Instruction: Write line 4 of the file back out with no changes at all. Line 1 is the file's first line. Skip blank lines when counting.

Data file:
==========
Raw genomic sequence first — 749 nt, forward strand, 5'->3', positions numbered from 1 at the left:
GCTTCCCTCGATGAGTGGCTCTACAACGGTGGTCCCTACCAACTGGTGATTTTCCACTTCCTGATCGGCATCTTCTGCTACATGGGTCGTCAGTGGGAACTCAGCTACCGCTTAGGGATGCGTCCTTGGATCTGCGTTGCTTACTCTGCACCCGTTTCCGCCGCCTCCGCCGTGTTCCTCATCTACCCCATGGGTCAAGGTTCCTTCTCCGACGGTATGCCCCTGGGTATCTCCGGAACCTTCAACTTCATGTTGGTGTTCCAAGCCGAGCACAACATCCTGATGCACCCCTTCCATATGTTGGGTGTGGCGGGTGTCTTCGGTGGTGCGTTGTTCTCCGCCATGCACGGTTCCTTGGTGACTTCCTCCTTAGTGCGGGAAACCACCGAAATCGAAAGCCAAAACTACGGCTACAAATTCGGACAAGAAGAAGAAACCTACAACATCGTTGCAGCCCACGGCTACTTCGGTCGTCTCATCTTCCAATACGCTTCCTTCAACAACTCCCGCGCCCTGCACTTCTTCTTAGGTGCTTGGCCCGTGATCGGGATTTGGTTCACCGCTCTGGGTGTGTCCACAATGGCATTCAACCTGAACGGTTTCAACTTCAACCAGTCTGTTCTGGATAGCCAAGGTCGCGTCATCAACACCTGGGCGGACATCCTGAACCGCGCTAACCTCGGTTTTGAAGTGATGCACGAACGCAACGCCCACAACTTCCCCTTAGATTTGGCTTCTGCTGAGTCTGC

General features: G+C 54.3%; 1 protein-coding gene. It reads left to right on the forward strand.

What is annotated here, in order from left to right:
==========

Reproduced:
What is annotated here, in order from left to right: